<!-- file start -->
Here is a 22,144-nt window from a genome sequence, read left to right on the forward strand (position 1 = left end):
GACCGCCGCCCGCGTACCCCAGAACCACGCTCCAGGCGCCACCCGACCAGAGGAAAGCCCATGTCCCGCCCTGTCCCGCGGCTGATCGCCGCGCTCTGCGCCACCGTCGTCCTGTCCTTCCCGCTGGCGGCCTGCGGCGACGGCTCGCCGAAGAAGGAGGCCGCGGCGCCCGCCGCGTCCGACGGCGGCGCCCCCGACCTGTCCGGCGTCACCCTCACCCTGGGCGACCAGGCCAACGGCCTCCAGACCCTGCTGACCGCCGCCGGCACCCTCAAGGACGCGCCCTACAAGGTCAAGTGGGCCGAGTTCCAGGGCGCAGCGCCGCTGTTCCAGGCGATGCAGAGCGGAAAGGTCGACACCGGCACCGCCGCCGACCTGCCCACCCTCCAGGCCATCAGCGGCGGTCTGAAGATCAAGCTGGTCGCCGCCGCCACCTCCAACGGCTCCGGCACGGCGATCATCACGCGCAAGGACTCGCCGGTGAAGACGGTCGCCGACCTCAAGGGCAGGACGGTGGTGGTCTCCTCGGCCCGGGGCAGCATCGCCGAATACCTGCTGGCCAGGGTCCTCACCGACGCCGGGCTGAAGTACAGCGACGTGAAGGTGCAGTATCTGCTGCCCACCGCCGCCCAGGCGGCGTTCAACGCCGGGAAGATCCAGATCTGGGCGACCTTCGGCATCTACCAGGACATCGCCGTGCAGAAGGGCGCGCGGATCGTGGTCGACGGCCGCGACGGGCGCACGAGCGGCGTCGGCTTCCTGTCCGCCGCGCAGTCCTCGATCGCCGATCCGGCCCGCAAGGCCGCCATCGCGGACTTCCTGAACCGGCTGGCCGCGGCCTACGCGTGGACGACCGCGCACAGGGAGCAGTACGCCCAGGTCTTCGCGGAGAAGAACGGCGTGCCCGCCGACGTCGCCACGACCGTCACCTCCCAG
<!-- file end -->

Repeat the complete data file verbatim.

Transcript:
Here is a 22,144-nt window from a genome sequence, read left to right on the forward strand (position 1 = left end):
GACCGCCGCCCGCGTACCCCAGAACCACGCTCCAGGCGCCACCCGACCAGAGGAAAGCCCATGTCCCGCCCTGTCCCGCGGCTGATCGCCGCGCTCTGCGCCACCGTCGTCCTGTCCTTCCCGCTGGCGGCCTGCGGCGACGGCTCGCCGAAGAAGGAGGCCGCGGCGCCCGCCGCGTCCGACGGCGGCGCCCCCGACCTGTCCGGCGTCACCCTCACCCTGGGCGACCAGGCCAACGGCCTCCAGACCCTGCTGACCGCCGCCGGCACCCTCAAGGACGCGCCCTACAAGGTCAAGTGGGCCGAGTTCCAGGGCGCAGCGCCGCTGTTCCAGGCGATGCAGAGCGGAAAGGTCGACACCGGCACCGCCGCCGACCTGCCCACCCTCCAGGCCATCAGCGGCGGTCTGAAGATCAAGCTGGTCGCCGCCGCCACCTCCAACGGCTCCGGCACGGCGATCATCACGCGCAAGGACTCGCCGGTGAAGACGGTCGCCGACCTCAAGGGCAGGACGGTGGTGGTCTCCTCGGCCCGGGGCAGCATCGCCGAATACCTGCTGGCCAGGGTCCTCACCGACGCCGGGCTGAAGTACAGCGACGTGAAGGTGCAGTATCTGCTGCCCACCGCCGCCCAGGCGGCGTTCAACGCCGGGAAGATCCAGATCTGGGCGACCTTCGGCATCTACCAGGACATCGCCGTGCAGAAGGGCGCGCGGATCGTGGTCGACGGCCGCGACGGGCGCACGAGCGGCGTCGGCTTCCTGTCCGCCGCGCAGTCCTCGATCGCCGATCCGGCCCGCAAGGCCGCCATCGCGGACTTCCTGAACCGGCTGGCCGCGGCCTACGCGTGGACGACCGCGCACAGGGAGCAGTACGCCCAGGTCTTCGCGGAGAAGAACGGCGTGCCCGCCGACGTCGCCACGACCGTCACCTCCCAG